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Trigger Warnings

Classrooms cannot be risk free zones – it is not only a right, but an essential component of academic freedom for instructors to teach.

“Trigger” is a psychological term associated with Post Traumatic Stress Disorder (PTSD) and refers to the evocation of serious psychological symptoms by often unpredictable events or environmental conditions related to a previous trauma. It is an individual and unique response that is very difficult, if not impossible, to anticipate or control in the classroom setting.

Triggers should not be confused with discomfort caused by the teaching of provocative and potentially disturbing material, including the repetition and representation of materials related to socio-political events, discrimination, and oppression. Academic staff should be sensitive to individual students’ responses to potentially disturbing course content.  Students should be prepared for potentially disturbing material, while those in need may be directed to appropriate healthcare support.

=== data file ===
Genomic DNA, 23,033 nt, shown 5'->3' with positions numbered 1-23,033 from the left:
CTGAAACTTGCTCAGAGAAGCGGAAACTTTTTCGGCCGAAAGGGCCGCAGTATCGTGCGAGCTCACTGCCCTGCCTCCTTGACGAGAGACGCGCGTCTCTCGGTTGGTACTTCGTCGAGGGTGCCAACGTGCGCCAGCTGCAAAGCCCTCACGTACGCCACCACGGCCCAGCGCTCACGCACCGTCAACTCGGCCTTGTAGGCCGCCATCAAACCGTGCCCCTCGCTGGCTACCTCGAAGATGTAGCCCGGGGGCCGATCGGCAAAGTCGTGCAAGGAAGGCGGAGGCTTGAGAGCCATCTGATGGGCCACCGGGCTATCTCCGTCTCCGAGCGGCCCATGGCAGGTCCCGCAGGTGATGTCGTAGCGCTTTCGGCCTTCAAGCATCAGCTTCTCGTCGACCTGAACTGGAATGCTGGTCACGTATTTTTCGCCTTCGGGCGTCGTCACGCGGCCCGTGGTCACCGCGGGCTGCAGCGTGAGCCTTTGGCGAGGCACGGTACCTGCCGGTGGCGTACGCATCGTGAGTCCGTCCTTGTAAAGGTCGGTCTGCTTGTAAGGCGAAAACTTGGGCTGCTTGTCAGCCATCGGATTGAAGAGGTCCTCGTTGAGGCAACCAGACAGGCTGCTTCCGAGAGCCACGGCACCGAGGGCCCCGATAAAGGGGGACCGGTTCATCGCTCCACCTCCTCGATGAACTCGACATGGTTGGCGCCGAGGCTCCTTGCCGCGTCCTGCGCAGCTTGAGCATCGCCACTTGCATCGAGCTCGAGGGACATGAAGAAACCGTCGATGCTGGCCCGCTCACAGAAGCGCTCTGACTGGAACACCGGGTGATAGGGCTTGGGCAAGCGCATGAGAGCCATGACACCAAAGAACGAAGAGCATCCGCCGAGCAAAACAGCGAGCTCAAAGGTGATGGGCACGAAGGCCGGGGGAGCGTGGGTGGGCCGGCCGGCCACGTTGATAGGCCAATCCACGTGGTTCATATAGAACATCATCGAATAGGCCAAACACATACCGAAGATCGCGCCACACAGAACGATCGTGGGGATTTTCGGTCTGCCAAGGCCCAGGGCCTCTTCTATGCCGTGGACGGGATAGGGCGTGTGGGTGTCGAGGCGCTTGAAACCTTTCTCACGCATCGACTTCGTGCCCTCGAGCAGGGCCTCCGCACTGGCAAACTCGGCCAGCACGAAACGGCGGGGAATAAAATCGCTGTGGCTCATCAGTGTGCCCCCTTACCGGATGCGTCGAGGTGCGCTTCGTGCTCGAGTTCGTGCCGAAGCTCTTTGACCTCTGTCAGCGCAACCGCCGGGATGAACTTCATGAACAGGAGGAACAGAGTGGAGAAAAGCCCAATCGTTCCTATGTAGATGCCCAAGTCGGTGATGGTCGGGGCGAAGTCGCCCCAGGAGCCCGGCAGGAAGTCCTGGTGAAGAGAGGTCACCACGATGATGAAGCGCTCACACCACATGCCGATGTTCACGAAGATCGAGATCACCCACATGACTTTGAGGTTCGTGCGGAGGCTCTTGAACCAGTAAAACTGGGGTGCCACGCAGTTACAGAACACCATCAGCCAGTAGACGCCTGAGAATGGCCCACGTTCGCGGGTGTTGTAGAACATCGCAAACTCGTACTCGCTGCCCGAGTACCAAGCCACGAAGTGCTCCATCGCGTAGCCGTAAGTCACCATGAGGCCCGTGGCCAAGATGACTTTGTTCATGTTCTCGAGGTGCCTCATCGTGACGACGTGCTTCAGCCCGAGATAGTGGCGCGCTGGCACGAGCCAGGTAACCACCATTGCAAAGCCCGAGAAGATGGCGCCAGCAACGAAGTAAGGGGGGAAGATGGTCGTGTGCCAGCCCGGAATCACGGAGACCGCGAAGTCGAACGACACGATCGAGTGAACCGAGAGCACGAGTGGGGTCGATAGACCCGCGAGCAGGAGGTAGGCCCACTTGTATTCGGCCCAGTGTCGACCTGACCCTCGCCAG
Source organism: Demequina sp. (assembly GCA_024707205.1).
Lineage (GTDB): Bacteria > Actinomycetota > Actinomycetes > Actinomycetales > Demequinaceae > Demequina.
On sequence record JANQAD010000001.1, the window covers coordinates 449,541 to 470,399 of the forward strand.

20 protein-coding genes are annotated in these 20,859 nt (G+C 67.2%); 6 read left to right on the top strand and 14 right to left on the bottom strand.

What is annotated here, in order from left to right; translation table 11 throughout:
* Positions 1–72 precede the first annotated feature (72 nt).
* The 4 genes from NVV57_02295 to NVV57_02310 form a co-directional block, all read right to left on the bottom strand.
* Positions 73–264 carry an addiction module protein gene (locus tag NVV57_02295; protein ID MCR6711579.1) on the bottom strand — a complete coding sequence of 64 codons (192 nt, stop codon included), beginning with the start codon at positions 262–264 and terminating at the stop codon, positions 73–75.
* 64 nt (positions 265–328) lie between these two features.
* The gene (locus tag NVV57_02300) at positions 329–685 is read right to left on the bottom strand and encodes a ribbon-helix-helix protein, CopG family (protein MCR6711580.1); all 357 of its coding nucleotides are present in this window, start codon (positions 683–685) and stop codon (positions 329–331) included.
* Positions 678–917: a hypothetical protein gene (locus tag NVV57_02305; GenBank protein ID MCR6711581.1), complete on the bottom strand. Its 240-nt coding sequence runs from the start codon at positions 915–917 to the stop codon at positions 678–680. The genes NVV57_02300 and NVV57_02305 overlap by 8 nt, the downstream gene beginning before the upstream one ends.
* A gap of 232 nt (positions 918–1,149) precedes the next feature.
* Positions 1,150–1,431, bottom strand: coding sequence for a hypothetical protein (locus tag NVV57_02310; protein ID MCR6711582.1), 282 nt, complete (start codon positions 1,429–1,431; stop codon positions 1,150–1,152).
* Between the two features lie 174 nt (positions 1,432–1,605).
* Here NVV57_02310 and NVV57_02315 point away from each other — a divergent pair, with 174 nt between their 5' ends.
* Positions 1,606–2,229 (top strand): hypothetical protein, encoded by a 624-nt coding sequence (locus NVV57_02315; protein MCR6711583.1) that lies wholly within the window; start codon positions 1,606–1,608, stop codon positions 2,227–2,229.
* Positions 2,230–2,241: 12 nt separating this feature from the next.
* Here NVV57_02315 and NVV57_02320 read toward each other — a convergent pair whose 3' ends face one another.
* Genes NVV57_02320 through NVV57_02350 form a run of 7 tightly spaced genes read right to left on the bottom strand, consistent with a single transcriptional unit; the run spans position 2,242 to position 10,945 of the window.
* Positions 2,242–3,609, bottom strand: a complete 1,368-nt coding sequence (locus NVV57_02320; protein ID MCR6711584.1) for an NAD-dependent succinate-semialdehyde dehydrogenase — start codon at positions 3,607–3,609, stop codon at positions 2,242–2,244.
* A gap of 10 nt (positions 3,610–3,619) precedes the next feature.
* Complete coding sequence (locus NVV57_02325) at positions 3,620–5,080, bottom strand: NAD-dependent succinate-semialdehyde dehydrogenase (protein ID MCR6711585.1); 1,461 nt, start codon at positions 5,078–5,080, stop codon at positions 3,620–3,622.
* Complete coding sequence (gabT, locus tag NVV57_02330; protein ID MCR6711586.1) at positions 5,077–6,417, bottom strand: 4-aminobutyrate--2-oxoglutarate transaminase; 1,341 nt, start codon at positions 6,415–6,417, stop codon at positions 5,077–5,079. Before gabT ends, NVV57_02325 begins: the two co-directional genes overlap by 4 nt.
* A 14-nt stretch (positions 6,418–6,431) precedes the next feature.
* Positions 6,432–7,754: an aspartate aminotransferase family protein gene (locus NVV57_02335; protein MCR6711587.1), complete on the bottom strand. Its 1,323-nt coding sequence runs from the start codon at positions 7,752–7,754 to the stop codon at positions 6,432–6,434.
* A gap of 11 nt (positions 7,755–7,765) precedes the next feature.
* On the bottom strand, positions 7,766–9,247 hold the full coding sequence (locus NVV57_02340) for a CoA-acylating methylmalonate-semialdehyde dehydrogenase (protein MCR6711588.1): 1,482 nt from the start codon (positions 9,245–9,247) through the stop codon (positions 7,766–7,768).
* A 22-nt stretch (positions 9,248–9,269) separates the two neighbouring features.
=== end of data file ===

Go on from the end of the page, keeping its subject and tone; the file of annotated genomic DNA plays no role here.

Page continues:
When institutions require or suggest that academic staff use trigger warnings, they are interfering with academic freedom to choose and use course materials and teaching methods. Trigger warnings are inimical to the academic enterprise because they encourage censorship, and the inappropriate surveillance of the classroom.
 
Approved by the CAUT Council, May 2015.